Accounting best practices FOR NON Accountants

by Darrell O. Townson

If you run a small business, or are in charge of managing the finances for your employer, you know that number crunching is one of the more tedious tasks to undertake unless you love accounting and all that it entails. For the majority of us, though, it’s just mind-numbing and tedious. Having said that and gotten it out in the open, now it’s time to look at some of the practices every business should follow — small or large. At the very least, give yourself a refresher on how you or your accounting department should best deliver the goods. Generally speaking, there are two parts to running an efficient finance and ac- counting department: Aspects to take into consideration from a high view; and those aspects focused on the nitty gritty.

Where to start

1. Start with the start — at the beginning

Putting off tasks and processes you’re not particularly in- terested in starting out, but proper accounting should be a priority right from the start. And be forewarned, think, plan and prepare early on because it will only get more complicated as you progress.

2. Be brutally honest

As mentioned, accounting isn’t everyone’s forte, so take a hard look at yourself and devote your attention where it will do you and your business the most good.

3. Choose the direction that’s best for you

There are basically two directions to consider and they aren’t mutually exclusive, either. For day-to-day operations, look for the software package that meets your needs by identifying the elements critical to your business: company size, rate of growth and place of business since accounting and tax practices can differ from province to province or country to coun- try. Then, decide whether you’re the person for the job or if you need to hire a professional.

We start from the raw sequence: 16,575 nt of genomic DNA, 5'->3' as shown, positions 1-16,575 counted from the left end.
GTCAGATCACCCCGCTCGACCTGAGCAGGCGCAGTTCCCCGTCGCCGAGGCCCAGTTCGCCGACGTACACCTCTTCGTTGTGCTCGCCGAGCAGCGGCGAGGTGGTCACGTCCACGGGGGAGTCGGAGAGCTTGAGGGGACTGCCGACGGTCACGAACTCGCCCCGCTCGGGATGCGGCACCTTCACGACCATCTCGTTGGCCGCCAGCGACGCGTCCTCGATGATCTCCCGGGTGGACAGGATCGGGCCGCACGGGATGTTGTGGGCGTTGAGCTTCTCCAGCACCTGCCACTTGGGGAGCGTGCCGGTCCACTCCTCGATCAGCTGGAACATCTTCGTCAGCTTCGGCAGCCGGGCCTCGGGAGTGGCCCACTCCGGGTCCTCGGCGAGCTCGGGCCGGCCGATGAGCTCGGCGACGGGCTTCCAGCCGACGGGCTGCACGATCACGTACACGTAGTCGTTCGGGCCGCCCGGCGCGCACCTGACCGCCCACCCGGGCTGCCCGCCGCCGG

4. The software packages

In many cases if not all, current accounting software includes both online and desktop versions and offer many of the similar functions such as payments, invoices, payroll management and taxes. Here’s where due diligence is important to finding the right product for you. (See sidebar on some software solutions)

5. Spend wisely

Software solutions with every bell and whistle won’t do you much good if you don’t have the knowledge or time to in- vest in it. So choose a solution that meets your needs and it expandable into the areas you’ve determined are important. For instance, you may never have the need for an enterprise solution, so why pay for it?

6. Is a professional the right choice?

If you’re just starting out, and accounting isn’t your thing, you’ll want to try and hire a professional as soon as your company’s finances need extra attention and you can add someone to the payroll. Alternatively, explore your business networks to see if there is an accounting firm highly regarded in your area. That may be the best choice and, for the business, they may be willing to help you pick a software package that serves you and matches what they can deliver.

7. Stay separated

The lines can blur easily between business and personal spending and income. Steer clear of mixing your finances with your business finances by setting up specific accounts and budgets.

8. Stay organized

It’s easy to fall behind on tracking and keeping records of everything, but the more organized and consistent you are throughout the year, the better positioned you’ll be when tax time comes. Get into the habit of downloading and reconciling bank account information on a monthly basis at least. And keep diligent records and receipts for business purchases.

9. Manage the process